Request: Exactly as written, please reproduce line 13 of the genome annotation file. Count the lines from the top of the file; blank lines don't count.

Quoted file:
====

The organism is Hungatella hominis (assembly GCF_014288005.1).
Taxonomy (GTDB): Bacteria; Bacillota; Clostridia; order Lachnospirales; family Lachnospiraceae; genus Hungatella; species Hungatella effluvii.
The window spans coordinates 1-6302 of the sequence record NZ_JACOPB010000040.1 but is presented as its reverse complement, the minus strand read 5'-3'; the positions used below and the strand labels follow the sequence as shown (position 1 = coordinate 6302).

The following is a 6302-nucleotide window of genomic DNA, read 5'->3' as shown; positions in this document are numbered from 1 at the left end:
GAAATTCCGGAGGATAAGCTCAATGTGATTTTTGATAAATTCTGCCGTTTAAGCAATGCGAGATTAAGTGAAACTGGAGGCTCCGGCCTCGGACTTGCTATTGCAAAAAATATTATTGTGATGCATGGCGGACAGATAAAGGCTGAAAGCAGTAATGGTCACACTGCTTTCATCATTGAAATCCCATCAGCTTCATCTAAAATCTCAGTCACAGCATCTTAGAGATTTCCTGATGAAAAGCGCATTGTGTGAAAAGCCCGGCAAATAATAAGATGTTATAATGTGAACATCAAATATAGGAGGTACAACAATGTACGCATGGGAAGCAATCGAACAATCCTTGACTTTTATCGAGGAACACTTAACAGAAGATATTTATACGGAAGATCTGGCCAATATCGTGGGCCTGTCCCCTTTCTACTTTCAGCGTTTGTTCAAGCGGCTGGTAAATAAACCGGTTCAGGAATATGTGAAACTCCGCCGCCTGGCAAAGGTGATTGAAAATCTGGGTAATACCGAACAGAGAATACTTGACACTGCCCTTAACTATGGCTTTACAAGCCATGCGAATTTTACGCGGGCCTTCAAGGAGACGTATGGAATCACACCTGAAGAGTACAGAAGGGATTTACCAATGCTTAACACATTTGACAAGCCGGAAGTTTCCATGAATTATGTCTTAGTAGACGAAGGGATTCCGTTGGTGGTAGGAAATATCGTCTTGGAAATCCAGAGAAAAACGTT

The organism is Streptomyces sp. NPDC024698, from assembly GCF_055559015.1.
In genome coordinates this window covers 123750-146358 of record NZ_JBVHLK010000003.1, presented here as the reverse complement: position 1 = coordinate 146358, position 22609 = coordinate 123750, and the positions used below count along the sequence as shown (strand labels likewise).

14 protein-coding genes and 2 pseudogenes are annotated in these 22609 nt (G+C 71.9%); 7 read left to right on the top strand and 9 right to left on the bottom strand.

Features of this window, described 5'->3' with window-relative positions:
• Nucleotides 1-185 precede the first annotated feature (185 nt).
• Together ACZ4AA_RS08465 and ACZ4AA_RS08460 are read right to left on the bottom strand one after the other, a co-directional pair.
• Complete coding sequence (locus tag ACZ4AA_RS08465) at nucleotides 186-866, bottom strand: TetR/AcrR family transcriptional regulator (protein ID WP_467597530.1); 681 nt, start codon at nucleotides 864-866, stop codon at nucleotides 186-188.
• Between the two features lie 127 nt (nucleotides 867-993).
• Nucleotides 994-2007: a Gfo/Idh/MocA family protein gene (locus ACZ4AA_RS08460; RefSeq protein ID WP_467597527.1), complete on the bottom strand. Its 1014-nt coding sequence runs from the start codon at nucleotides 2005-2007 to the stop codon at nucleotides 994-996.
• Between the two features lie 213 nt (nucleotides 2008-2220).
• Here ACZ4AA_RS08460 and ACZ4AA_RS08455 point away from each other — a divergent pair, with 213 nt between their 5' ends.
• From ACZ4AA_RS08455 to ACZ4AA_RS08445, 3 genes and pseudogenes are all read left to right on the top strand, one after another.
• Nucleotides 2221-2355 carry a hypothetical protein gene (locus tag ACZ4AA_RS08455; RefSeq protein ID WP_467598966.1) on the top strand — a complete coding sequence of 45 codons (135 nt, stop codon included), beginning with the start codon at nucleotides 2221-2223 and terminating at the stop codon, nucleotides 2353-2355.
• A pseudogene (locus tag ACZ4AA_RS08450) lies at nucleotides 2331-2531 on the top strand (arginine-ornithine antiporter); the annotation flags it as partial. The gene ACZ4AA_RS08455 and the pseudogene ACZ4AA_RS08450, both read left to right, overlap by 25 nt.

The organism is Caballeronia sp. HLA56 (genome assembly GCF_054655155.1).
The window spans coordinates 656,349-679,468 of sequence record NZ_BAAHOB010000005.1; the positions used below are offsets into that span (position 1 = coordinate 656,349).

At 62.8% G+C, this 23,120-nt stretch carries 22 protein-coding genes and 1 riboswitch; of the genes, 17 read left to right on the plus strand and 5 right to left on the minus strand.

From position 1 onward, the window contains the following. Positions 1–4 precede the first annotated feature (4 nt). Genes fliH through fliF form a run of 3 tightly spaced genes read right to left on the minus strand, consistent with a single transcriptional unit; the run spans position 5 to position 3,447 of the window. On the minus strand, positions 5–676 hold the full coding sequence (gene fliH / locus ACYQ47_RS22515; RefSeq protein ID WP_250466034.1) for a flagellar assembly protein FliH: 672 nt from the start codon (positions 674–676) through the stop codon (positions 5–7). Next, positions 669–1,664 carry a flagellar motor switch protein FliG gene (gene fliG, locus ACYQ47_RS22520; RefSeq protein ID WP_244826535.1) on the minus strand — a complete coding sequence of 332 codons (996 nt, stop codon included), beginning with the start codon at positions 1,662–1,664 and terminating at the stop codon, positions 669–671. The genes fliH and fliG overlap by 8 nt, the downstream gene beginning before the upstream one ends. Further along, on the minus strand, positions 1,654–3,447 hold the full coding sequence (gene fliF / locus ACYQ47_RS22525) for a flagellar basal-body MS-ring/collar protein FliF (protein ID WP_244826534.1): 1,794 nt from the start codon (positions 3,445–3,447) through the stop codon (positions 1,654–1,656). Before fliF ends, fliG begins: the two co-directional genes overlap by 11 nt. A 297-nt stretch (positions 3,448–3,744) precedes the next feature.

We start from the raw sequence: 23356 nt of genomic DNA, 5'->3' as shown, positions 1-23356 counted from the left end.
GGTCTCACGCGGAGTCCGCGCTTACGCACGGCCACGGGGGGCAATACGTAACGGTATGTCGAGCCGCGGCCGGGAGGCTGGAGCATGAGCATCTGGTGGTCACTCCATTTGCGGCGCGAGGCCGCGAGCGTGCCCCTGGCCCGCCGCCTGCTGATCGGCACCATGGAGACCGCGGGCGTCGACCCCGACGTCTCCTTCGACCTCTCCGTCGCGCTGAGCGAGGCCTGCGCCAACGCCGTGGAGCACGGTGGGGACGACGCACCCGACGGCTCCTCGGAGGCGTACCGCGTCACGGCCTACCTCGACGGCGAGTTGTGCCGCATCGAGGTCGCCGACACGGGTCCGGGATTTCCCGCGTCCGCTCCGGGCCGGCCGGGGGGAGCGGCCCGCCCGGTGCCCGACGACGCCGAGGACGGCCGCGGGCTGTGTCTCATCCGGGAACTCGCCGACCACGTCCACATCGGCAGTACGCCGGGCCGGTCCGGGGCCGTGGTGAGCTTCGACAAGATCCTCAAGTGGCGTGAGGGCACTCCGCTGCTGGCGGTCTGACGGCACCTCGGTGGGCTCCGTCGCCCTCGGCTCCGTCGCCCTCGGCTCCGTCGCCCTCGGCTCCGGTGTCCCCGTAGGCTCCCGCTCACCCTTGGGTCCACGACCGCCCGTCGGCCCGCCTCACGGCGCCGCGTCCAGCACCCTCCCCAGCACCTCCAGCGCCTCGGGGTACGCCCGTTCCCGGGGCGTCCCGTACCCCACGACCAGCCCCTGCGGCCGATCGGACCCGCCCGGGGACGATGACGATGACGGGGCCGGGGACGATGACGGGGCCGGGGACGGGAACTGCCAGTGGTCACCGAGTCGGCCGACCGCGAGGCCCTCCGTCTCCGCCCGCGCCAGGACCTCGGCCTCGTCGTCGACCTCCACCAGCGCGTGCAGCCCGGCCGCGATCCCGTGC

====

• Between the two features lie 127 nt (nucleotides 867-993).